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Illustration 60886103 / Kheng Ho To / Dreamstime
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The Case for National Pricing

Sept. 1, 2003
Would national pricing eliminate a lot of wasted effort for all links in the marketing chain?The reality of business today is that just as the Mason-Dixon

Would national pricing eliminate a lot of wasted effort for all links in the marketing chain?

The reality of business today is that just as the Mason-Dixon Line long ago disappeared as the imaginary dividing point between north and south in this country, so too have the geographic boundaries dividing customers and the independent representatives who serve them. And what should follow that disappearance, at least in my opinion, is a national pricing policy.

It wasn't that long ago, 25 or 30 years, when there was an assumption that because prices in Boston and Philadelphia didn't have to be as competitive as those in New York City, manufacturers could work with different (regional or geographic) price schedules in different sections of the country. Well, those days are long gone.

Today, not only are manufacturers and distributors national in their operations, so too are their customers. And even independent representative agencies are now passing through geographic zones and are national in their practices and interests. Why, then, have different pricing schedules when the contractor ably armed with a computer in Nevada knows what the contractor in New York City is paying and everyone wants to be on the same page?

My complaint is this: In these days when the rep can spend anywhere between 10% and 20% of his time dealing with quotes or pricing problems, let's eliminate variable pricing. This would allow the value-added services that manufacturers, electrical distributors and reps provide to come to the fore, so that they can do the selling jobs expected of them. Wouldn't their services then take precedence over pricing? And, concurrently, if services provided by the manufacturer, distributor and rep prove to be insufficient to provide a viable force in the marketplace, why shouldn't they be removed from the channel?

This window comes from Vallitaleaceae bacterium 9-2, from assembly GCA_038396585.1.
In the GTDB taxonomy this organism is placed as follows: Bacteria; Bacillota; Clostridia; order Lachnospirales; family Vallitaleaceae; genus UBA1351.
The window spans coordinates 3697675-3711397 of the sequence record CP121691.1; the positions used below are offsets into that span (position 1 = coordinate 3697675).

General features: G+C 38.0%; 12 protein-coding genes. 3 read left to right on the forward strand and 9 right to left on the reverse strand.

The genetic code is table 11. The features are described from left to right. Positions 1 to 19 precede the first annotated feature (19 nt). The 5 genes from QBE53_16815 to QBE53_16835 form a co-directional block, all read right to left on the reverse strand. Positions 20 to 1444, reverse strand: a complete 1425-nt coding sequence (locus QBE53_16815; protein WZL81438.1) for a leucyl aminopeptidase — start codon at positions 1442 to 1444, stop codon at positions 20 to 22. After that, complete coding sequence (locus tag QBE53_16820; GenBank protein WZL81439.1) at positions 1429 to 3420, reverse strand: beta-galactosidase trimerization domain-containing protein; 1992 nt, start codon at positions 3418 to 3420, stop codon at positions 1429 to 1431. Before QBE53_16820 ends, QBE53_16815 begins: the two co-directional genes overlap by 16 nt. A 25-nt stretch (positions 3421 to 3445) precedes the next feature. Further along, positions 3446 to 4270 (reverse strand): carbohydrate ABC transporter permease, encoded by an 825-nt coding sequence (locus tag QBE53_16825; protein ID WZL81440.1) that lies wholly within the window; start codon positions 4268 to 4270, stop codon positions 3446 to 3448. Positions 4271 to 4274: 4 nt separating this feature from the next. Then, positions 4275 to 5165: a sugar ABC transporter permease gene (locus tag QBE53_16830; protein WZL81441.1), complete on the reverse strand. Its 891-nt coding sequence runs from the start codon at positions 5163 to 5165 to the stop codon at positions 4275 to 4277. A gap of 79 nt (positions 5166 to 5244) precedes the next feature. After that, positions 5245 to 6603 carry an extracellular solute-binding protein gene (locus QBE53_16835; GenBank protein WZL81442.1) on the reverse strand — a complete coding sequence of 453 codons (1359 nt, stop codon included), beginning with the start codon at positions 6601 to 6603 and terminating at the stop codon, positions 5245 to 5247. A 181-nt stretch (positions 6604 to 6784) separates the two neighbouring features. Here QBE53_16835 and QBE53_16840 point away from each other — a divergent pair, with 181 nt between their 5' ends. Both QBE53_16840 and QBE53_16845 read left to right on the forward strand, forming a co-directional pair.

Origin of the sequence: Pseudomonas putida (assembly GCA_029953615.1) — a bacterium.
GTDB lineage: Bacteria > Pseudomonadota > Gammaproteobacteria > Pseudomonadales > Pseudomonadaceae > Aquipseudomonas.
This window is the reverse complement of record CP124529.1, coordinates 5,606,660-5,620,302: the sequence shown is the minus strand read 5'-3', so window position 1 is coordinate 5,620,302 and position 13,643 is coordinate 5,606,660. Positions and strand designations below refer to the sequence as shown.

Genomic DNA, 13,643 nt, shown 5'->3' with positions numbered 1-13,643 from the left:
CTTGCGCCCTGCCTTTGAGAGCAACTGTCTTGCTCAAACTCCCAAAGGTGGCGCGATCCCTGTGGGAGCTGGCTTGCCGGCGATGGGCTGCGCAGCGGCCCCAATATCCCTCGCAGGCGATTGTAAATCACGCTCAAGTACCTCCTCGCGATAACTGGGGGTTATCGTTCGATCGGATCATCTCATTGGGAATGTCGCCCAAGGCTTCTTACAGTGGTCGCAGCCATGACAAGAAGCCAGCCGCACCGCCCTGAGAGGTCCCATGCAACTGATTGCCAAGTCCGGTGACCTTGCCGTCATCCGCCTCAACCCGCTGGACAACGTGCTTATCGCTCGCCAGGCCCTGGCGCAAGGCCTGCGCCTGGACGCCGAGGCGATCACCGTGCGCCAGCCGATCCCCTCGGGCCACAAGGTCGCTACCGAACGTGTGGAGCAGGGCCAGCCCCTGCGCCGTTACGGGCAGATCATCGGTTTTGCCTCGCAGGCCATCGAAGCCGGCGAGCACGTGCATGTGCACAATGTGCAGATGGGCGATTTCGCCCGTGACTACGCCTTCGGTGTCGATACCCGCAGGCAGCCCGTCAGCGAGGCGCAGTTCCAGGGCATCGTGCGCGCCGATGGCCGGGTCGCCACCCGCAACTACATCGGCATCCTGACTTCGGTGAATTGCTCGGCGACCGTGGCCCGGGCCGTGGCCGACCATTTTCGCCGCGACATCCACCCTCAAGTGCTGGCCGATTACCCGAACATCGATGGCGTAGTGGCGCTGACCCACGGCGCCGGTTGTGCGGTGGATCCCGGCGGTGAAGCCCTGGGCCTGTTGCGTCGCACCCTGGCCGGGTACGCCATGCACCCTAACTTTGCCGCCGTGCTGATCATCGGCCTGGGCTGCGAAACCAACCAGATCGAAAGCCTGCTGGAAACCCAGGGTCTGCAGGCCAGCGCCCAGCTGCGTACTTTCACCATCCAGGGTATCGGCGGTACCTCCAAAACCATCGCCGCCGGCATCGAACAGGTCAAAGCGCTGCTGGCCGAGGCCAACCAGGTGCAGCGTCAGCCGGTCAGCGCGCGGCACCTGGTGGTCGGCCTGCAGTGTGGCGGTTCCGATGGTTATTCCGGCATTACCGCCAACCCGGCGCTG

Here's the way it works today. The rep receives a request to quote. He responds, but the customer believes there must be a better price somewhere. Then we, or someone else, give him a better price--and we all lose. And what about all the paperwork and wasted time on the part of the customer, rep, distributor and even the manufacturer when it comes to quoting and having outside people follow up ludicrous quotes?

Just saying we ought to consider national pricing is a lot easier than actually getting the job done. Yet, don't we already have a form of it with the Saturn automobile? Let's say the electrical industry decides to follow that example. As the industry continues to consolidate to the point where you have no more than a half-dozen manufacturers supplying a commodity product, where else are people going to go for products? The question remains, however, that once the manufacturer sets a national price, what happens when someone decides to cut the price? I would like to think that if that manufacturer cuts prices in Texas, he would be concerned with starting a national trend.

In my opinion, that threat alone should stabilize the pricing. I wouldn't be surprised if larger manufacturers have already considered this concept. Whether they have confidence to do it, I don't know. But it would create the level playing field that we all say we want.

Then, what do we do with that level playing field? The rep will have as much as 10% to 20% more time to spend on product specifications, prioritizing products, improving product lines, marketing better and answering technical questions. But most of all, he will have more time to not handle pricing problems. This will provide the professional rep with a real opportunity to shine.

Is there a down side? There always could be with something new. Obviously, this will only work as long as the market supports it. The threat comes when it's determined that there isn't enough business and someone tries to get more business by cutting price. Then there's the question of would others follow or could others provide value-added services to overcome the lower price?

How could such a strategy be implemented? Someone has to take the lead, and the approach should be that a national price policy creates competitive, reasonable prices that have been established on a national basis. As long as these prices generate enough inquiries to justify themselves, then the market will win out. We all want a level playing field. Once this strategy is implemented, I believe it will be applauded by all involved.